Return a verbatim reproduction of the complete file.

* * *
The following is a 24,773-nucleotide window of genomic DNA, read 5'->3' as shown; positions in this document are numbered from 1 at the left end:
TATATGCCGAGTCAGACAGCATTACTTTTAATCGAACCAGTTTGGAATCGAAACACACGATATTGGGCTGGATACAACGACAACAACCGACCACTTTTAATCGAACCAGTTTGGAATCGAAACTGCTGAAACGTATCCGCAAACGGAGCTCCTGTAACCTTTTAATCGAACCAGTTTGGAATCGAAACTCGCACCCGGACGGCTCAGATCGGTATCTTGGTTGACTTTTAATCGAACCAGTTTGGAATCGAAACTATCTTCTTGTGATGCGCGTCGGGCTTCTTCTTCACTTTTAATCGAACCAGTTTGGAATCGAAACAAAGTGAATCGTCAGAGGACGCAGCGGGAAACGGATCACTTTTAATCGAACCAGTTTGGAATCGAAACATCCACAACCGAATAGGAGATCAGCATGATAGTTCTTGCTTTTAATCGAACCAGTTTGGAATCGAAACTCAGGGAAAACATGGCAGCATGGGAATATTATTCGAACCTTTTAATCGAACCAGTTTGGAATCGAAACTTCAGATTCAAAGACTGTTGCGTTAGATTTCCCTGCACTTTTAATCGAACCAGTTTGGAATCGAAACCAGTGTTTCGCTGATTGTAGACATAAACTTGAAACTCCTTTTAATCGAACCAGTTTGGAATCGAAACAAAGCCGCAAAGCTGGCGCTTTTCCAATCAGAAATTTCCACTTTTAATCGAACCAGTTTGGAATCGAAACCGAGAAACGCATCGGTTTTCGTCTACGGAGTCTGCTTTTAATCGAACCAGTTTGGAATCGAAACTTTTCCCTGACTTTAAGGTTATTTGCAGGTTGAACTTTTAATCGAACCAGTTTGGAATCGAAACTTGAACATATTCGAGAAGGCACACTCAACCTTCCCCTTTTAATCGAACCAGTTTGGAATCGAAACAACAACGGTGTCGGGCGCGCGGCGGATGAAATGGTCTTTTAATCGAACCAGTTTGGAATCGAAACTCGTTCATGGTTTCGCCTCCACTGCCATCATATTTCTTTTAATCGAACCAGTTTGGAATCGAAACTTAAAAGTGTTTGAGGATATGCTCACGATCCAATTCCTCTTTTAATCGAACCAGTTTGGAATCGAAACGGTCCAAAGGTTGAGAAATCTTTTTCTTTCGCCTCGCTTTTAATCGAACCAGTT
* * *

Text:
The following is a 24,773-nucleotide window of genomic DNA, read 5'->3' as shown; positions in this document are numbered from 1 at the left end:
TATATGCCGAGTCAGACAGCATTACTTTTAATCGAACCAGTTTGGAATCGAAACACACGATATTGGGCTGGATACAACGACAACAACCGACCACTTTTAATCGAACCAGTTTGGAATCGAAACTGCTGAAACGTATCCGCAAACGGAGCTCCTGTAACCTTTTAATCGAACCAGTTTGGAATCGAAACTCGCACCCGGACGGCTCAGATCGGTATCTTGGTTGACTTTTAATCGAACCAGTTTGGAATCGAAACTATCTTCTTGTGATGCGCGTCGGGCTTCTTCTTCACTTTTAATCGAACCAGTTTGGAATCGAAACAAAGTGAATCGTCAGAGGACGCAGCGGGAAACGGATCACTTTTAATCGAACCAGTTTGGAATCGAAACATCCACAACCGAATAGGAGATCAGCATGATAGTTCTTGCTTTTAATCGAACCAGTTTGGAATCGAAACTCAGGGAAAACATGGCAGCATGGGAATATTATTCGAACCTTTTAATCGAACCAGTTTGGAATCGAAACTTCAGATTCAAAGACTGTTGCGTTAGATTTCCCTGCACTTTTAATCGAACCAGTTTGGAATCGAAACCAGTGTTTCGCTGATTGTAGACATAAACTTGAAACTCCTTTTAATCGAACCAGTTTGGAATCGAAACAAAGCCGCAAAGCTGGCGCTTTTCCAATCAGAAATTTCCACTTTTAATCGAACCAGTTTGGAATCGAAACCGAGAAACGCATCGGTTTTCGTCTACGGAGTCTGCTTTTAATCGAACCAGTTTGGAATCGAAACTTTTCCCTGACTTTAAGGTTATTTGCAGGTTGAACTTTTAATCGAACCAGTTTGGAATCGAAACTTGAACATATTCGAGAAGGCACACTCAACCTTCCCCTTTTAATCGAACCAGTTTGGAATCGAAACAACAACGGTGTCGGGCGCGCGGCGGATGAAATGGTCTTTTAATCGAACCAGTTTGGAATCGAAACTCGTTCATGGTTTCGCCTCCACTGCCATCATATTTCTTTTAATCGAACCAGTTTGGAATCGAAACTTAAAAGTGTTTGAGGATATGCTCACGATCCAATTCCTCTTTTAATCGAACCAGTTTGGAATCGAAACGGTCCAAAGGTTGAGAAATCTTTTTCTTTCGCCTCGCTTTTAATCGAACCAGTT